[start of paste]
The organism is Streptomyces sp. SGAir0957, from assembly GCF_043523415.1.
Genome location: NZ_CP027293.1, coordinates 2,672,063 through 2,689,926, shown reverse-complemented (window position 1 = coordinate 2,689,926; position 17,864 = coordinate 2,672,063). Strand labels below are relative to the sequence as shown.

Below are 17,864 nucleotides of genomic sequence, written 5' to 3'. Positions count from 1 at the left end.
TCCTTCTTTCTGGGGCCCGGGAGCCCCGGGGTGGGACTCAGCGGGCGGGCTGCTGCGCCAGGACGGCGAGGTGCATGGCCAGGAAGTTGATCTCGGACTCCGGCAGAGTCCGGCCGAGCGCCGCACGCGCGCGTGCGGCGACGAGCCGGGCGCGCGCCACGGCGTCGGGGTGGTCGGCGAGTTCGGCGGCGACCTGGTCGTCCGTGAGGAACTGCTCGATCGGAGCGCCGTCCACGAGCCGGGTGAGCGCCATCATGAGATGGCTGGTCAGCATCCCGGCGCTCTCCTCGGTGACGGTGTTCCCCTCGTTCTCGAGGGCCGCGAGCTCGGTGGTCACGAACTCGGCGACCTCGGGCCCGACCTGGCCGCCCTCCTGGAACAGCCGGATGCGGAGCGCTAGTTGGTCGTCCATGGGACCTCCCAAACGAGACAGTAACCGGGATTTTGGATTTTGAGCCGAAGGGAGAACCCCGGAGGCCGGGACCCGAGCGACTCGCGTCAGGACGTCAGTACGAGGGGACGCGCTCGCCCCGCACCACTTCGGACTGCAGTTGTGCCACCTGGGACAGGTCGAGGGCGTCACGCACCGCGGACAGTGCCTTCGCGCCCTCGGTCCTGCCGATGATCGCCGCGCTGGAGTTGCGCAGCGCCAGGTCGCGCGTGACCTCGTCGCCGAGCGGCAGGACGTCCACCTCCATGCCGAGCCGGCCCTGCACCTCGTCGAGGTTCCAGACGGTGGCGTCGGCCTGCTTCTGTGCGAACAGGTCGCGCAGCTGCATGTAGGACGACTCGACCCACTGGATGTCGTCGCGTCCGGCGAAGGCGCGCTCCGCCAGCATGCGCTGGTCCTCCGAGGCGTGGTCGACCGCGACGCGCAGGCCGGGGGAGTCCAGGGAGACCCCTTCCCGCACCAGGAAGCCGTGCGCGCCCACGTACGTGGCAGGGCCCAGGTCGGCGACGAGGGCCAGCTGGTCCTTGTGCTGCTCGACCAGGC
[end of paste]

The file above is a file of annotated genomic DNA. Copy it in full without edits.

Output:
The organism is Streptomyces sp. SGAir0957, from assembly GCF_043523415.1.
Genome location: NZ_CP027293.1, coordinates 2,672,063 through 2,689,926, shown reverse-complemented (window position 1 = coordinate 2,689,926; position 17,864 = coordinate 2,672,063). Strand labels below are relative to the sequence as shown.

Below are 17,864 nucleotides of genomic sequence, written 5' to 3'. Positions count from 1 at the left end.
TCCTTCTTTCTGGGGCCCGGGAGCCCCGGGGTGGGACTCAGCGGGCGGGCTGCTGCGCCAGGACGGCGAGGTGCATGGCCAGGAAGTTGATCTCGGACTCCGGCAGAGTCCGGCCGAGCGCCGCACGCGCGCGTGCGGCGACGAGCCGGGCGCGCGCCACGGCGTCGGGGTGGTCGGCGAGTTCGGCGGCGACCTGGTCGTCCGTGAGGAACTGCTCGATCGGAGCGCCGTCCACGAGCCGGGTGAGCGCCATCATGAGATGGCTGGTCAGCATCCCGGCGCTCTCCTCGGTGACGGTGTTCCCCTCGTTCTCGAGGGCCGCGAGCTCGGTGGTCACGAACTCGGCGACCTCGGGCCCGACCTGGCCGCCCTCCTGGAACAGCCGGATGCGGAGCGCTAGTTGGTCGTCCATGGGACCTCCCAAACGAGACAGTAACCGGGATTTTGGATTTTGAGCCGAAGGGAGAACCCCGGAGGCCGGGACCCGAGCGACTCGCGTCAGGACGTCAGTACGAGGGGACGCGCTCGCCCCGCACCACTTCGGACTGCAGTTGTGCCACCTGGGACAGGTCGAGGGCGTCACGCACCGCGGACAGTGCCTTCGCGCCCTCGGTCCTGCCGATGATCGCCGCGCTGGAGTTGCGCAGCGCCAGGTCGCGCGTGACCTCGTCGCCGAGCGGCAGGACGTCCACCTCCATGCCGAGCCGGCCCTGCACCTCGTCGAGGTTCCAGACGGTGGCGTCGGCCTGCTTCTGTGCGAACAGGTCGCGCAGCTGCATGTAGGACGACTCGACCCACTGGATGTCGTCGCGTCCGGCGAAGGCGCGCTCCGCCAGCATGCGCTGGTCCTCCGAGGCGTGGTCGACCGCGACGCGCAGGCCGGGGGAGTCCAGGGAGACCCCTTCCCGCACCAGGAAGCCGTGCGCGCCCACGTACGTGGCAGGGCCCAGGTCGGCGACGAGGGCCAGCTGGTCCTTGTGCTGCTCGACCAGGC